Lessons of the Salaita Affair

When departments hire outside their areas of expertise, criticism can be no surprise, writes Cary Nelson.

July 31, 2015

If the long-term implications of the Salaita affair should be discussed when the case can be recollected in tranquility, then we certainly are nowhere near there yet. Passions remain high, even though the practical actions that can be taken by either side outside the courtroom, save for Salaita’s supporters maintaining the boycott of the university, are for now largely exhausted. Whatever can be said about the roads taken or not taken by both parties, we cannot guess what shall be said “somewhere ages and ages hence.”

University of Illinois officials have said they approached Salaita to make a settlement offer a few months ago. But whatever outreach the university made was rejected on Salaita’s behalf by his attorneys.

The case is in the courts, where the outcome is of course uncertain, though the courts have traditionally been more inclined to award financial compensation than a tenured position, since they are reluctant to override university decision-making about faculty appointments. Remember that Ward Churchill received but $1 when he said he did not want money; he would only accept his job back, and the court refused to force his reappointment. And that was a case decided in Churchill’s favor. Whether the courts will find Salaita’s tweeting behavior befitting a faculty member, or whether they will be willing to consider his conditional offer the equivalent of an unconditional contract remains to be seen. Should he lose his case, the university would have less to gain by offering a settlement, especially since the value of a standard non-disparagement clause would seem minimal. Salaita has been denouncing the university’s actions far and wide, and he has written a book about his case.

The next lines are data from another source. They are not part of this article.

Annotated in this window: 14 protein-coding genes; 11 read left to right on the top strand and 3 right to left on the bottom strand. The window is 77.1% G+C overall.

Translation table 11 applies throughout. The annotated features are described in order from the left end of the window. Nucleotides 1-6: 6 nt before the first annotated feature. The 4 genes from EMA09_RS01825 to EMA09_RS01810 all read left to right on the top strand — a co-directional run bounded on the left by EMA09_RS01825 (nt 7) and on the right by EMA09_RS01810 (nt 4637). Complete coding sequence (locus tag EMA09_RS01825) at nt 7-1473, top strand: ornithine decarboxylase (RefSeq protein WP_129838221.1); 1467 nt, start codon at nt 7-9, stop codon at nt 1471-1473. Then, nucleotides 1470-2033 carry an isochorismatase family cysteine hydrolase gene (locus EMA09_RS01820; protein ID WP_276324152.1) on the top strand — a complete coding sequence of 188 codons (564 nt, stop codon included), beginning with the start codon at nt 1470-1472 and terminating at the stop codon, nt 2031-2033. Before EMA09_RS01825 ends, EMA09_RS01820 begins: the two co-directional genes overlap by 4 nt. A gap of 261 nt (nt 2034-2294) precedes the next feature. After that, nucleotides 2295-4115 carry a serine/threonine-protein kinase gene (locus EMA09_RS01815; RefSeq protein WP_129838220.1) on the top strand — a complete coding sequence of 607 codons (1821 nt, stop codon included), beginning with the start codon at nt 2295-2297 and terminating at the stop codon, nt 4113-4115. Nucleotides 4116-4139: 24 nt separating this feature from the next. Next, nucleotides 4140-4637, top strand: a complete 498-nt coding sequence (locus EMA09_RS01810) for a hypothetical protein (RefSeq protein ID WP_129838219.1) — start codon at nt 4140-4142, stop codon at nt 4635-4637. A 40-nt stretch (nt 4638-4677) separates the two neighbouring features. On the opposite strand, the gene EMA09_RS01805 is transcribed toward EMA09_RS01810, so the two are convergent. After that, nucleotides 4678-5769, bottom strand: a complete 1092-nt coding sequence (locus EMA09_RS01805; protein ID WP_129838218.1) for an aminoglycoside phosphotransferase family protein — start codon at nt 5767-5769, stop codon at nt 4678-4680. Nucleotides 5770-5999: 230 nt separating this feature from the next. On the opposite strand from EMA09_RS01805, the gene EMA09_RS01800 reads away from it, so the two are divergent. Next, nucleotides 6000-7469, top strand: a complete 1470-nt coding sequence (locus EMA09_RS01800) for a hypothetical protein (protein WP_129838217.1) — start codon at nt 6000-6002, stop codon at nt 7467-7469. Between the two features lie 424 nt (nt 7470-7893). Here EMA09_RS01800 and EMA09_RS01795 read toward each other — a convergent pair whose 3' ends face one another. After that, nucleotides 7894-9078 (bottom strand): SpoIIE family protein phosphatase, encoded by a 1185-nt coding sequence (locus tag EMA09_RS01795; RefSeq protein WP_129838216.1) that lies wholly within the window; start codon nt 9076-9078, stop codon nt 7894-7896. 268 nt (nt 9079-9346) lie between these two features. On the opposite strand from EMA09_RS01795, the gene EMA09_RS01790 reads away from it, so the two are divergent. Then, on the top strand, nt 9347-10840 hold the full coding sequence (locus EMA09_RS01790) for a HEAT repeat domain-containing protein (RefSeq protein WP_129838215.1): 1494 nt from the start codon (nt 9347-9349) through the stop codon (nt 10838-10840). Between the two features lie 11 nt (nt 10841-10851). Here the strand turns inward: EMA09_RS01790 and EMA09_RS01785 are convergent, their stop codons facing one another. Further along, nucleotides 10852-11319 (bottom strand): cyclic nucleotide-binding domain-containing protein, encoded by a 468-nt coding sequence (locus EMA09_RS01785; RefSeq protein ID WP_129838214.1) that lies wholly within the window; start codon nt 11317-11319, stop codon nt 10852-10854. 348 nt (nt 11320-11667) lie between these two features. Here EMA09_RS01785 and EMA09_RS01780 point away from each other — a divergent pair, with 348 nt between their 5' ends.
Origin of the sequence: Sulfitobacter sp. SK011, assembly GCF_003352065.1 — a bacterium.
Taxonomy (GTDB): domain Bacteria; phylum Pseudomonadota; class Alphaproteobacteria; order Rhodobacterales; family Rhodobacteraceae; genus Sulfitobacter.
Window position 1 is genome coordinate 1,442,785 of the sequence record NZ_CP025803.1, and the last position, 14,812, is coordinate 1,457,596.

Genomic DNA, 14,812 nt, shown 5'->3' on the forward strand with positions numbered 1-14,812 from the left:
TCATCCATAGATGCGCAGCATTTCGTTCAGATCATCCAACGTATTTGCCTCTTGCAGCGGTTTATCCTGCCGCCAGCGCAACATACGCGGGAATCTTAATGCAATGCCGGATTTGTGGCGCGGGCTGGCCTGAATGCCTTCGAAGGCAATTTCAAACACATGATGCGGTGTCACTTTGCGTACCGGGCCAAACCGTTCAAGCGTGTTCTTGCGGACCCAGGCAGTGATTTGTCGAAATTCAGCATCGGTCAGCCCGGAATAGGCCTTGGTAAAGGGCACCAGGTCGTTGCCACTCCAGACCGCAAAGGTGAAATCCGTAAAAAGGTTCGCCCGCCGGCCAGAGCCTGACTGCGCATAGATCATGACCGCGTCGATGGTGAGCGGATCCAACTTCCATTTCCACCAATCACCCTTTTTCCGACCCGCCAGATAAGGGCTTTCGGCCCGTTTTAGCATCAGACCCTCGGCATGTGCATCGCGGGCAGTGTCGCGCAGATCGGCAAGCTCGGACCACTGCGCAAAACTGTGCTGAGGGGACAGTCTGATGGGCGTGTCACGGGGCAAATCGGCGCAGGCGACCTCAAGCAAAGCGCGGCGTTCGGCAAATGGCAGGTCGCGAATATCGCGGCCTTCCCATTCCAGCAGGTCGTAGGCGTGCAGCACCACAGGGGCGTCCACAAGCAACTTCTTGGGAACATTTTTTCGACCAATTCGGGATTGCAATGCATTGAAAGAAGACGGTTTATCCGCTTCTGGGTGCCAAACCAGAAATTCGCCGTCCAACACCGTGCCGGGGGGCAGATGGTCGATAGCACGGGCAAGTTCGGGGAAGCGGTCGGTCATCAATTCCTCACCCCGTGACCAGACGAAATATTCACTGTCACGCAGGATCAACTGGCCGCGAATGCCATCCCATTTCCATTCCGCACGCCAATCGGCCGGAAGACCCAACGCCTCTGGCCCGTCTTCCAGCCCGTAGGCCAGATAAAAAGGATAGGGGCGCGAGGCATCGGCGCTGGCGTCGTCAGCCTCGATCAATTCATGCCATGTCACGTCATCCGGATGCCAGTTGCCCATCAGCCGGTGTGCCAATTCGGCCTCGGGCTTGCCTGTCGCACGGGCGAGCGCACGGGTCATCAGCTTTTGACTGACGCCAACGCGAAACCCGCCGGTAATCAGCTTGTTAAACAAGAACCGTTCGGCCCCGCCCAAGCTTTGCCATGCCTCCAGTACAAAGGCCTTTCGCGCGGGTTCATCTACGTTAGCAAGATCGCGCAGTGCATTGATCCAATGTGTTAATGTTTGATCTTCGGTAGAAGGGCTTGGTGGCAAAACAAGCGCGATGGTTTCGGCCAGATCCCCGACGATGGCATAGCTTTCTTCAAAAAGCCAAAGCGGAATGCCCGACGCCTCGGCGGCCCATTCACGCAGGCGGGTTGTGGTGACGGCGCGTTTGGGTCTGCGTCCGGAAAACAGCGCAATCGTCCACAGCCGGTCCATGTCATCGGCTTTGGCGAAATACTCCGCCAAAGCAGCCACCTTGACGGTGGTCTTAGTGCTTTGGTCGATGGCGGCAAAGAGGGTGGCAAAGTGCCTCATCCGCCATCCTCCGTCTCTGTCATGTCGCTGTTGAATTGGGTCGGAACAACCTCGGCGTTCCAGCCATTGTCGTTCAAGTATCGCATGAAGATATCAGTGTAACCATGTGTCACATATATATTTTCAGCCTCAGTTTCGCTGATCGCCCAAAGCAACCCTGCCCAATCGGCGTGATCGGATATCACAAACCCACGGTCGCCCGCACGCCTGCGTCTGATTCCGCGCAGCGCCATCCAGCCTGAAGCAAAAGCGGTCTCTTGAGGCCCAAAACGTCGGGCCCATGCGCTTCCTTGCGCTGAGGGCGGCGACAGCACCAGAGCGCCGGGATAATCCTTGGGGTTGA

But there are nonetheless some lessons to be learned, even if they are mostly based on contested evidence. The foremost of these, I believe, is that the whole academic hiring process disintegrates when a program or department attempts to initiate a faculty hire outside its areas of competence.

The one constant throughout Salaita’s career has been his opposition to the Jewish state and his support for Palestinian rights to all the land between the Mediterranean sea and the Jordan river. Salaita was to be hired by the University of Illinois at Urbana-Champaign’s American Indian Studies Program. But his first (of six) books is the only one dealing with Native American texts and issues, and even that book is focused on a claim that American Indians and Palestinians are comparable indigenous peoples who were subjected to similar colonialist oppressions.

His main job at Illinois would have been to teach “comparative indigeneity.” Native Americans and Palestinians — the first group objectively indigenous, the second only polemically and politically so — were the indigenous examples he was scheduled to teach. Salaita’s two books on Arab American fiction were neither within the department’s area of expertise nor part of its mission. And his highly polemical Israel’s Dead Soul also served goals outside the program’s mission, even if all but one of the program faculty embraced its argument.